TBILISI (Reuters) – A little-known ally of billionaire Prime Minister Bidzina Ivanishvili won a landslide victory in Georgia’s presidential election on Sunday, cementing the ruling coalition’s grip on power after Mikheil Saakashvili’s 10-year rule.
Georgy Margvelashvili’s triumph concentrates power and will make policy-making easier in the former Soviet republic because Ivanishvili’s Georgian Dream coalition now controls both the presidency and the government for the first time.
TBILISI (Reuters) – Georgia voted for a new president on Sunday after Mikheil Saakashvili’s decade in power, but the election is unlikely to end political uncertainty in the former Soviet republic.
The front-runner to replace Saakashvili, a pro-U.S. leader who has served the maximum two terms, is Georgy Margvelashvili, a little-known member of the Georgian Dream coalition which ousted the president’s cabinet at the polls a year ago.
TBILISI (Reuters) – Georgia voted for a new president on Sunday in an election that will bring the curtain down on Mikheil Saakashvili’s decade-long rule but is unlikely to end political uncertainty in the former Soviet republic.
The front-runner to replace Saakashvili, a pro-U.S. leader who has served the maximum two terms, is Georgy Margvelashvili, a member of the Georgian Dream coalition which ousted the president’s cabinet in an election a year ago.
TBILISI (Reuters) – Georgia elects a new president on Sunday in a vote that will end Mikheil Saakashvili’s decade-long rule and test confidence in the ruling Georgian Dream coalition led by billionaire Prime Minister Bidzina Ivanishvili.
The front-runner to replace Saakashvili, a pro-U.S. leader who fought a war with Russia and has served the maximum two terms, is Georgy Margvelashvili, a member of the coalition which ousted the president’s cabinet in an election a year ago.
TBILISI (Reuters) – Georgian Prime Minister Bidzina Ivanishvili, hoping to ease fears of instability, says he will not try to jail President Mikheil Saakashvili when his rival steps down after Sunday’s election.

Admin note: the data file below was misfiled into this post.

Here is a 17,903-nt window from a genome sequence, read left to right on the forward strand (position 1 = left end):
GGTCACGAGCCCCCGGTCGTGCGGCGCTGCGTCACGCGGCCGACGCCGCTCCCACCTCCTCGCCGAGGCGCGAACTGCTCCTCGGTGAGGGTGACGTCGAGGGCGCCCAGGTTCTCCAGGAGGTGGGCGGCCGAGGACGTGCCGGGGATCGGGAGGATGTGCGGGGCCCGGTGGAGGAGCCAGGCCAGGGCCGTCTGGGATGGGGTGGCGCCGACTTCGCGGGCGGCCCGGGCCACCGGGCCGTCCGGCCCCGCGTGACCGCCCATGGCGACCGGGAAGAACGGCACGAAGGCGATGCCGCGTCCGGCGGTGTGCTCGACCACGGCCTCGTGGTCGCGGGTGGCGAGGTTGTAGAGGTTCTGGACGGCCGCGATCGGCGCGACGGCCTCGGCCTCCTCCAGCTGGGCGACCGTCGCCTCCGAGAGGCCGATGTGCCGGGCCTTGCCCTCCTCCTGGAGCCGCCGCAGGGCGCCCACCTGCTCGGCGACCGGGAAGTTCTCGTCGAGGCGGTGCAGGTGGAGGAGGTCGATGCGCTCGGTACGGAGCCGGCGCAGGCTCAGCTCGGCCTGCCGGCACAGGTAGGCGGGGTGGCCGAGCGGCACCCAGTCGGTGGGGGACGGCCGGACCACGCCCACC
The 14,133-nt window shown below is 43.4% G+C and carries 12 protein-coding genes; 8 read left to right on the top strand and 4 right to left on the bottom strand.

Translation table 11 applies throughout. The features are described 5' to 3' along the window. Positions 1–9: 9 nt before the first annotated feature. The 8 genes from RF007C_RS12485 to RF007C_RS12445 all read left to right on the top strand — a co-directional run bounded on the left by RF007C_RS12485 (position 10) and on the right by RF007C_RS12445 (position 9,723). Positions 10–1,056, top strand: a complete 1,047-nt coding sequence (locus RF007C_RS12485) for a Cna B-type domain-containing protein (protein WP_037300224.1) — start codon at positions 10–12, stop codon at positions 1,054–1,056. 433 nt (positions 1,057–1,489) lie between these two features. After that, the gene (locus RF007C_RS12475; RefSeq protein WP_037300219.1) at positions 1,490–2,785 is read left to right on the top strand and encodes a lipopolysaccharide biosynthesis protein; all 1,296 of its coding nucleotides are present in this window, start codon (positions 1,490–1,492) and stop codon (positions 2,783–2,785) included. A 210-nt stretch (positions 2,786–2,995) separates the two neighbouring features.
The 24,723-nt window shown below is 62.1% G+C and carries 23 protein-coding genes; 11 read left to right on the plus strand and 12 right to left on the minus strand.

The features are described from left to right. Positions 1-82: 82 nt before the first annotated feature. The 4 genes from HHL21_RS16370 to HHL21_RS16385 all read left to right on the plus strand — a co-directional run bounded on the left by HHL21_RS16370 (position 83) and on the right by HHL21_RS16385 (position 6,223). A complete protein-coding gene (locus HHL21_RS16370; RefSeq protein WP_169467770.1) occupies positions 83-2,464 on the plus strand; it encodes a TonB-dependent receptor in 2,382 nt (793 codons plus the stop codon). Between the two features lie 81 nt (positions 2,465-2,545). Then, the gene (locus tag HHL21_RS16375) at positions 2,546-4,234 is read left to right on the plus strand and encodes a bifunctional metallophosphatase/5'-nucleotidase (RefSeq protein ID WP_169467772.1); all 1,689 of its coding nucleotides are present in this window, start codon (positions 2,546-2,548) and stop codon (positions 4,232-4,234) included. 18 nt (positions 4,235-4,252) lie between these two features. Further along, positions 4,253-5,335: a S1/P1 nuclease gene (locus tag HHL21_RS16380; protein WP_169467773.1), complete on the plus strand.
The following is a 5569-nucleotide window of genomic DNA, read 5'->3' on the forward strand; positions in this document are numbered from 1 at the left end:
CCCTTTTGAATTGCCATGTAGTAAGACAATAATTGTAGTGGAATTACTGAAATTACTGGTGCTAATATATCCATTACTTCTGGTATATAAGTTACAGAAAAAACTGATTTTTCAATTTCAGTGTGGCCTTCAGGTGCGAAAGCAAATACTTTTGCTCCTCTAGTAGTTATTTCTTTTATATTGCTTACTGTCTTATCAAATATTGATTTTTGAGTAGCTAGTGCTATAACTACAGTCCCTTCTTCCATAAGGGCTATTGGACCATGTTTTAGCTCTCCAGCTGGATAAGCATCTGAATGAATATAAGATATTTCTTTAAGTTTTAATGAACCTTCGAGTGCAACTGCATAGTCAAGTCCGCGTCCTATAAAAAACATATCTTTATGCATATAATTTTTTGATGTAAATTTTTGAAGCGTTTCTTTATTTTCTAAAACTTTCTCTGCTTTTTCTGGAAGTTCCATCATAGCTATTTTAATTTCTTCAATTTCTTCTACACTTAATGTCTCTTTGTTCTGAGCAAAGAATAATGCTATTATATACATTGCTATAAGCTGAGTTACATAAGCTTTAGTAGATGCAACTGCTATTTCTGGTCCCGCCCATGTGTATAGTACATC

In an interview with Reuters on Friday, he reaffirmed a plan to quit as the former Soviet republic’s premier in the weeks after Sunday’s vote and revealed he would nominate a member of his government to replace him, but gave no name.
SOCHI/MOSCOW (Reuters) – Russian President Vladimir Putin has staked his personal and political prestige on February’s Winter Olympics in the city of Sochi, yet despite the $50-billion price tag the Games could still be an embarrassing flop.
If all goes to plan, the costliest Games in history will be a showcase for Russia’s achievements under Putin, the vindication of a six-year vanity project on a truly Soviet scale.
MOSCOW (Reuters) – World leaders will be able to secure a peace deal in Syria only if Washington drops demands for President Bashar al-Assad’s removal and the threat of air strikes, an ally of President Vladimir Putin said.
Russia, Assad’s main backer, has portrayed itself as the peacemaker in Syria since winning Washington’s support for a proposal that Damascus give up its chemical arms to avert U.S. military intervention over a poison gas attack.
MOSCOW (Reuters) – Russia issued a new warning to Ukraine on Monday that Moscow could respond with protectionist barriers if its former Soviet ally joins a free trade pact with the European Union.
Russia is worried it will be flooded by European goods if Ukraine removes import duties with the EU under agreements likely to be signed in November, but also fears Kiev is making a pivotal shift away from Moscow.
MOSCOW, Sept 12 (Reuters) – Russian President Vladimir Putin
has found many ways and places to browbeat the United States
over the years.
Munich was the venue for a 2007 speech in which he changed
the tone of Russian foreign policy by railing against U.S.
“global supremacy”. The May military parade on Red Square has
become a yearly platform to warn against U.S. hegemony and his
annual news conferences are laced with anti-American bluster.
MOSCOW, Sept 10 (Reuters) – If it really was just an offhand
remark by the U.S. Secretary of State that gave Russia the
chance to play peacemaker in the Syrian conflict, Moscow is
certainly not letting on.
Instead it is presenting this week’s proposal for Syria to
put its chemical arms under international control as an approach
worked out with the United States, a position that might help
U.S. President Barack Obama endorse it.